LAS VEGAS (AP) — Radiation wasn't immediately detected during fly-overs of a burned trench containing long-buried radioactive waste at a commercial disposal site in rural southern Nevada, state and federal officials said Monday.
Ground testing was scheduled next, headed by a U.S. Environmental Protection Agency radiological emergency team sent to the site about 115 miles northwest of Las Vegas, said Rusty Harris-Bishop, spokesman for the EPA Region 9 office in San Francisco.
"No gamma radiation has been detected at this time," Harris-Bishop said in a statement announcing the federal agency was joining a damage and danger assessment headed by the state and involving the Nevada National Guard, Nye County officials and U.S. Energy Department.
The EPA said the unknown amount of low-level radioactive waste that burned had been deposited sometime in the 30 year-period before 1992, when facility operator US Ecology stopped accepting such material. It was one of six in the nation that accepted low-level radioactive waste, which typically includes tools, protective clothing, and parts and machinery from nuclear plants.
The fire was out by Monday morning and no injuries were reported, said Bud Marshall, southern Nevada regional supervisor for the state Division of Emergency Management and Homeland Security.
Nye County Sheriff Sharon Wehrly said in a statement Monday evening that U.S. 95, a key north-south highway past the site, was reopened after ground and air testing found no contamination.
The closure had stretched nearly 140 miles, from State Highway 160 in the Pahrump area to U.S. 6 in the county seat of Tonopah. Several other roads were still closed, in part due to storm damage.
The Nye County School District shut its two closest schools in Beatty because of the fire, but was set to reopen on Tuesday. Officials said the closures affected about 400 students.
Gov. Brian Sandoval activated the state Emergency Operations Center in Carson City to coordinate the response.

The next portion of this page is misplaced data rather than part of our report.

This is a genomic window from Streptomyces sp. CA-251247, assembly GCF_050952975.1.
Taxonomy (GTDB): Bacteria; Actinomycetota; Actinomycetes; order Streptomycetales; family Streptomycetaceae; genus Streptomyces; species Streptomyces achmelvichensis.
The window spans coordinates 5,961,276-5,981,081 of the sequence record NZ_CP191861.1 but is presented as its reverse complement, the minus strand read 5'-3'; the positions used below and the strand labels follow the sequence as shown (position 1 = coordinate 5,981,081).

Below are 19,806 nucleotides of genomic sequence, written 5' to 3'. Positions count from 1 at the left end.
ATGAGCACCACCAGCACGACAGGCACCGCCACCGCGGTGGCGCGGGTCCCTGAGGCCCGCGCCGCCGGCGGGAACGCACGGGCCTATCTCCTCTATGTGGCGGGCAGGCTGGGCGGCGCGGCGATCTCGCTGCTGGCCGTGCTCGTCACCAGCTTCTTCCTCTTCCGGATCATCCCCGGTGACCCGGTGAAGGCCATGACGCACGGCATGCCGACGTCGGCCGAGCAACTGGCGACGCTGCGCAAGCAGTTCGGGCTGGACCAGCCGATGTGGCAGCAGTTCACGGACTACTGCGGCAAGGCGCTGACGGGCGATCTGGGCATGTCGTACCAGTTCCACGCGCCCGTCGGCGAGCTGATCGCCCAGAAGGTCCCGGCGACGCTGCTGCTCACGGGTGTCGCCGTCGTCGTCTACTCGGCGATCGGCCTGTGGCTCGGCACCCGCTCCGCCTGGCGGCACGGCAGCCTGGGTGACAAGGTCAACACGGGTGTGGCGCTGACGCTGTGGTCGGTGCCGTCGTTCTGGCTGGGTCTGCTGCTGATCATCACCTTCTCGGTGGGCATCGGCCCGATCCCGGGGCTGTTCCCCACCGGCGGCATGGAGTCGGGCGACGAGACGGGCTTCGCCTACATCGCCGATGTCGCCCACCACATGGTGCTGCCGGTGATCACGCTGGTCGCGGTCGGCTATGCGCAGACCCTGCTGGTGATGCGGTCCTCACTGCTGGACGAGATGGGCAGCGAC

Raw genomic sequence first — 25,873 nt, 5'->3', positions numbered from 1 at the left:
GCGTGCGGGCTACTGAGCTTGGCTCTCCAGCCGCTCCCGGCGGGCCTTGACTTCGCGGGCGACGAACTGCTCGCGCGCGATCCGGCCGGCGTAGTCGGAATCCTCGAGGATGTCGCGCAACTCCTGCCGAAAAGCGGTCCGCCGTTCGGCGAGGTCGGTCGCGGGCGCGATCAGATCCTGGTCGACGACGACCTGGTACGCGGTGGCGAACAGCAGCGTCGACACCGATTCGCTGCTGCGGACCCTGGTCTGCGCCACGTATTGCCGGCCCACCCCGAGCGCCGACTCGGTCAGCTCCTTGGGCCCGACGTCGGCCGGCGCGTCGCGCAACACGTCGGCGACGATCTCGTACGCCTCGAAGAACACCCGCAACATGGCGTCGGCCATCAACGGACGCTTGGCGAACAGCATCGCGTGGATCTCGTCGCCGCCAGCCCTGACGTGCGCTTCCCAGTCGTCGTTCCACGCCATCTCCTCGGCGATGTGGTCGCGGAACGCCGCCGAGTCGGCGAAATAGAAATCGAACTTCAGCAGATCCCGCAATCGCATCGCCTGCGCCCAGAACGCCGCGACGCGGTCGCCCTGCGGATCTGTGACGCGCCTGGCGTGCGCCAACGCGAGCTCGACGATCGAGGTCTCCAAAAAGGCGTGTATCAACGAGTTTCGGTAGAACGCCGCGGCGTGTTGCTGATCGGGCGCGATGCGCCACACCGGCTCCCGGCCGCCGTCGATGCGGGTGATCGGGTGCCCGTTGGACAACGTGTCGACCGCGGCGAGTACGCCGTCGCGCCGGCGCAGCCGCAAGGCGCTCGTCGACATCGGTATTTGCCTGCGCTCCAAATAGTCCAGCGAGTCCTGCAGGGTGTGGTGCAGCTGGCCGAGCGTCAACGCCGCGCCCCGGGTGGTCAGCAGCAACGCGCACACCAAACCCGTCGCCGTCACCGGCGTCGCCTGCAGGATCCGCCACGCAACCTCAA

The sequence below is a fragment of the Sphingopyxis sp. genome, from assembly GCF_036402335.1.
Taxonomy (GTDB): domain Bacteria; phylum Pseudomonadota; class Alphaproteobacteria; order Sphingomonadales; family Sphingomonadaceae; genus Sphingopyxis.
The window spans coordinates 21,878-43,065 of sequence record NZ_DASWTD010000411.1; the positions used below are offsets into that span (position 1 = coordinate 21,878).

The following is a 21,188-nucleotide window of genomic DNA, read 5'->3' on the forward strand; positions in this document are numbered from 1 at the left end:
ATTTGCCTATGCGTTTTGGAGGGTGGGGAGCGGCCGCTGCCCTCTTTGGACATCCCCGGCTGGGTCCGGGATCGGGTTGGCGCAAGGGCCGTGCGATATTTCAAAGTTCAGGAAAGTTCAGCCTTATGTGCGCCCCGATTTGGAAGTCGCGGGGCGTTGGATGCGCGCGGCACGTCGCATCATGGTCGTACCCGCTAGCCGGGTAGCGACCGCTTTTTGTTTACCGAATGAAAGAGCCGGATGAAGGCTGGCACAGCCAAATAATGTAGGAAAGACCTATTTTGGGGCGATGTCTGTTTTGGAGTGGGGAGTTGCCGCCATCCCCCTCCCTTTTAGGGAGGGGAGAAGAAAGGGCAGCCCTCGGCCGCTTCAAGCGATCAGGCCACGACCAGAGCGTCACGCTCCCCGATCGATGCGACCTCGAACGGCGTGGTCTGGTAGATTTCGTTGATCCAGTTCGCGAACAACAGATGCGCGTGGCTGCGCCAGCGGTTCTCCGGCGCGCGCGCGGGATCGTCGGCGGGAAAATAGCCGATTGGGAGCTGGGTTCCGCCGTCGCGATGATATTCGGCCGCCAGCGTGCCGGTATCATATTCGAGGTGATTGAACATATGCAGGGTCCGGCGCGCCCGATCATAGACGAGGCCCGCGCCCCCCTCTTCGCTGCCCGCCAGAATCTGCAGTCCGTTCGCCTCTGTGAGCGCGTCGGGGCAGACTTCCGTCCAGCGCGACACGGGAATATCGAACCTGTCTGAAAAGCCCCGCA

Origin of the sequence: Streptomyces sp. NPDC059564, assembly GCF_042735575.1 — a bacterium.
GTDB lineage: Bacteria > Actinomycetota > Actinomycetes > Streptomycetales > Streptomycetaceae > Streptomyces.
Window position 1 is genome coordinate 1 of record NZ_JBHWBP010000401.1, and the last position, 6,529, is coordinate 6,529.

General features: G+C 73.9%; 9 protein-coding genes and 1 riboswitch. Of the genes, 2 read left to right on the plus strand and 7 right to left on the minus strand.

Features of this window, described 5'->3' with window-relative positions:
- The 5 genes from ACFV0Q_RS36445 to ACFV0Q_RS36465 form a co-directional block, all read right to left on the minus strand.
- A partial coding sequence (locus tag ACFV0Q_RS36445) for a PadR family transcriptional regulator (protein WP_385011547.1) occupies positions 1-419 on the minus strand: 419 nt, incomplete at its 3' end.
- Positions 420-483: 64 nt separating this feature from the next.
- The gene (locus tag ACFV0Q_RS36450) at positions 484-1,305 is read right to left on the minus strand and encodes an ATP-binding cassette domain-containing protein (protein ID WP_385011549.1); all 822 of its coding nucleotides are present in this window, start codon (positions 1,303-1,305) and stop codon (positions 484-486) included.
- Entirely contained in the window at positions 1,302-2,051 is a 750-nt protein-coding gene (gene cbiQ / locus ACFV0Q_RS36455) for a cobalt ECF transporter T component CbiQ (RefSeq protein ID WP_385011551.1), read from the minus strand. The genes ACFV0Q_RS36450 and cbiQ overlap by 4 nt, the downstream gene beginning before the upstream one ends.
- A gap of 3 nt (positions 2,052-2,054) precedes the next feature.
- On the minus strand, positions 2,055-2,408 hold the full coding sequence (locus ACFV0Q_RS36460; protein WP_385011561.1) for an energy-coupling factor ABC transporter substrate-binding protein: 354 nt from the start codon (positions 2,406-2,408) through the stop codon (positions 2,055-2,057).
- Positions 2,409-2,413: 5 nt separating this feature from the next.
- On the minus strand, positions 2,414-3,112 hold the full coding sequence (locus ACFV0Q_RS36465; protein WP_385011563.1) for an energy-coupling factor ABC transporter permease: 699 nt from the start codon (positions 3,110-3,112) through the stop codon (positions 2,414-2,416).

Aerial testing was conducted Monday with a twin-engine airplane and a helicopter from the former Nevada Test Site flew, Nevada National Security Site spokesman Darwin Morgan said.
A four-member Nevada Guard hazardous materials detection team arrived for ground testing, Maj. Mickey Kirschenbaum said.
It wasn't clear how the fire started. The shuttered disposal site is about 8 miles from populated areas. The area is under state Department of Health and Human Services jurisdiction.
US Ecology employs 52 people and operates an adjacent plant to treat, recycle and dispose of hazardous and nonhazardous waste from commercial and government entities.
The EPA in 2012 permitted US Ecology to accept toxic polychlorinated biphenyl, or PCB, waste. Harris-Bishop said that permit remains current. PCBs were manufactured and used for 50 years as liquid insulation in electrical transformers but were banned in 1979.
US Ecology spokesman Dave Crumrine said a company operations manager reported the fire about 1 p.m. Sunday, and no evacuations were ordered.
The fire was reported to Nye County officials a little after 2:30 p.m., sheriff Sgt. David Boruchowitz said.
The radioactive waste dump consists of 22 trenches up to 800 feet long and 50 feet deep. Older trenches have waste within 3 feet of the ground surface, according to a 1994 history prepared for the federal Energy Department by the Idaho National Engineering Laboratory. Waste in more recent trenches is at least 8 feet deep.
The 80-acre site was the first commercially operated radioactive waste disposal facility licensed by the federal government, according to the Idaho lab report.
Nevada leases a 400-acre buffer zone around it from the federal Bureau of Land Management, according to a Nevada Division of Environmental Protection fact sheet.
U.S. Geological Survey studies in 1994 and 1998 found high concentrations of radionuclides underground, the Nuclear Resource and Information Service said.
Tritium was detected more than 350 feet below ground, and carbon-14 was found more than 110 feet below ground. The substances are radioactive isotopes of hydrogen and carbon, respectively. Radiation exposure generally can cause cell damage and increase the potential for some cancers.
Low-level waste is solid material that can be transported under U.S. Department of Transportation and Nuclear Regulatory Commission regulations. Such material doesn't include used fuel from nuclear power plants or waste from U.S. defense programs, according to the Nuclear Energy Institute, a lobbying group.
The category can include water purification filters and resins, tools, protective clothing and plant hardware such as steam generators from nuclear plants. It can include medical items and protective gear that have come in contact with radioactive materials, glass and plastic laboratory supplies, and machine parts and tools.
The commercial US Ecology site is separate, but not far from, Yucca Mountain — the site of a long-stalled federal proposal to entomb high-level nuclear waste in tunnels bored beneath an ancient volcanic ridge.